‘Hope’ stands as a fleeting memory for most Americans as unemployment stagnates, housing prices fall and economic growth looms as a lofty promise unfulfilled. And as we get closer to the 2012 Presidential Election, it’s becoming clear that the ideological political landscape that dominated the 2008 election cycle will be eclipsed by a menacing elephant in the room: the economy.
The President is well aware of the uphill battle he faces when it comes to convincing voters and campaign financers that his economic policies and regulations have not only been what we needed the past three years, but also what we need in the next four. According to The New York Times, President Obama has already started reaching out to the skeptical financial industry on Wall Street, hoping to win back one of his most vital sources of campaign cash.
While many on Wall Street view the President’s financial rhetoric as unfair to their industry, his apparent goal is to prove that his fiscal policies have helped to bring the banks and financial markets back to health and toward sustained growth.
The argument goes that the economy would have been dramatically worse at this stage had the Obama administration not taken the action it did in the wake of the real estate and financial crisis.
But how do you prove a negative? You can’t.
Historically, recessions have been ended by a wave of homeowner refinancing that predictably follows a lowering of interest rates. The President faces a number of obstacles to accomplishing a refinancing boom, however.
First, the number of homeowners who are underwater continues to rise.
Second, the banks have no motivation to lower interest rates of homeowners who are stuck in their homes.
Our current refinancing and banking system is stacked against the premise (and promise) that refinancing would push cash back into the economy, spur a consumer stimulus, and in turn promote spending, job creation and financial growth.
Too many people with good credit and jobs are stuck with high interest rate loans. The President would be wise to focus on developing a system for refinancing homeowners to stimulate an organic bailout of our financial crisis.
The fact that the President has more work to do to bring the country out of its funk and needs a different path to economic growth is backed up by a recent Time Magazine article debunking the myths of the new American economy.
Myth #1: This is a temporary blip, and then it’s full steam ahead.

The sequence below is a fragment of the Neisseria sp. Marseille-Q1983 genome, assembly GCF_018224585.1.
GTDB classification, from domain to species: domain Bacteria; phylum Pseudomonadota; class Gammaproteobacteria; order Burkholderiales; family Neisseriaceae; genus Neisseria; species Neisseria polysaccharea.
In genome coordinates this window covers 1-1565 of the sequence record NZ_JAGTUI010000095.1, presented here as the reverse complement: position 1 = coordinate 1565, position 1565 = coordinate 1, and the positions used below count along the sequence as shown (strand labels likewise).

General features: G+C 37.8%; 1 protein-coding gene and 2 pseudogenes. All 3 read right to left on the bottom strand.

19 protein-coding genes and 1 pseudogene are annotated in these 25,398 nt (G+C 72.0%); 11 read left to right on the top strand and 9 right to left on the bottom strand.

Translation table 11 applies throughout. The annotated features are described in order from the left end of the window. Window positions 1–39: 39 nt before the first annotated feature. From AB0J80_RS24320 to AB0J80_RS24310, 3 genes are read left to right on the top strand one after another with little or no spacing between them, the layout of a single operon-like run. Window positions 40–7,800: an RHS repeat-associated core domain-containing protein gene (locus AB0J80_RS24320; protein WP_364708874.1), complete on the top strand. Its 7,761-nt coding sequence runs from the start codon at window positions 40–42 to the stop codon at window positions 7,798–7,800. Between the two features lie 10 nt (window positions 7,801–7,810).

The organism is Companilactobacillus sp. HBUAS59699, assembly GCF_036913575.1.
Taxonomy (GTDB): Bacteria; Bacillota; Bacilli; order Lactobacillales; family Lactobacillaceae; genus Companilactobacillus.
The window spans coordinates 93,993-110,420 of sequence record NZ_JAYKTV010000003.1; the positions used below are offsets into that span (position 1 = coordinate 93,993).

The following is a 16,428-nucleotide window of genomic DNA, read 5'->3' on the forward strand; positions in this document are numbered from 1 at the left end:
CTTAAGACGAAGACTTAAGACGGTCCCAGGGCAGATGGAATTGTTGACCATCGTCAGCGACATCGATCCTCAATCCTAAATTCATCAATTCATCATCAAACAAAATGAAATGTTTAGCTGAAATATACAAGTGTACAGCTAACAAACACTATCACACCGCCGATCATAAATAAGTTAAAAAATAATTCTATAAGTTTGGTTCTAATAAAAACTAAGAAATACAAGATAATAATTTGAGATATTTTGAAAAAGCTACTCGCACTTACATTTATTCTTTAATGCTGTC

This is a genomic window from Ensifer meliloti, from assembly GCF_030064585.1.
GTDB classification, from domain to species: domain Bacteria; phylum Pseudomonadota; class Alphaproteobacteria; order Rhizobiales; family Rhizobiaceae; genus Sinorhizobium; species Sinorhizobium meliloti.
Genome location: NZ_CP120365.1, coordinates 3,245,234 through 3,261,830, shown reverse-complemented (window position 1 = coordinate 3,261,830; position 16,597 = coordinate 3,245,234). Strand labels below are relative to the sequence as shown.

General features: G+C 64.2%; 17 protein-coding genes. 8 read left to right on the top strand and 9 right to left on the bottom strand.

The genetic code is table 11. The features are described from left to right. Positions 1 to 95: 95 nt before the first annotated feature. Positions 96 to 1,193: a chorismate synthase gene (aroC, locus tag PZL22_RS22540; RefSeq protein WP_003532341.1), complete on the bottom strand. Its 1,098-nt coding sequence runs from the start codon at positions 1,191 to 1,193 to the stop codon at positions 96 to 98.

The vast majority of economists do not believe we are on the way to a double-dip recession, but avoiding a double-dip is not the same as stimulating economic growth strong enough to revive the job market. The fact is that estimates point toward a five year recovery time before we return to a healthy unemployment rate of 5%.
Refinancing borrowers with strong credit and jobs could help speed up the process.
Myth #2: We can buy our way out of this.
Widespread government stimulus for loan modifications isn’t effective if homeowners don’t have jobs that allow them to make payments at all. There has been a decline in foreclosures, but the supply of foreclosed homes continues to undermine the national real estate market and dampen consumer spending.
The previous federal stimulus attempts have focused too much on homeowners who were already in trouble with their mortgages. While these homeowners certainly need help, shifting the focus to encourage refinancing of borrowers not underwater on their mortgages would allow this group to put its savings back into the economy. As the saying goes, “A rising tide lifts all boats.”
Myth #3: The private sector will make it all better.
Companies are making plenty of money. The problem is that they aren’t spending it to hire American workers. According to Time, American companies generated $1.68 trillion in profit in the last quarter of 2010 alone. Clearly, it’s a myth that American companies are waiting for economic and regulatory “certainty” before investing at home.
Myth #4: We’ll pack up and move for new jobs.
Most people couldn’t afford to move if they wanted to because they are underwater on their mortgages. While there are currently 3 million job openings, an additional problem is that the current labor pool’s skill set doesn’t match up with available jobs.
Myth #5: Entrepreneurs are the foundation of the economy.
New business creation has been shrinking since the 1980s. Is it coincidence that this started just when the financial sector began to explode? Lenders still aren’t lending, and the old methods of self-funding new business ventures through home equity loans or maxing out credit cards are no longer viable.
‘Hope’ was the foundation of President Obama’s victory in 2008.
The reality is Americans are still hoping for change.
The question is whether the President, or anyone for that matter, will be able to deliver.
Right now, it looks like if you want a bailout you better have your own plan in mind.
From The Trenches,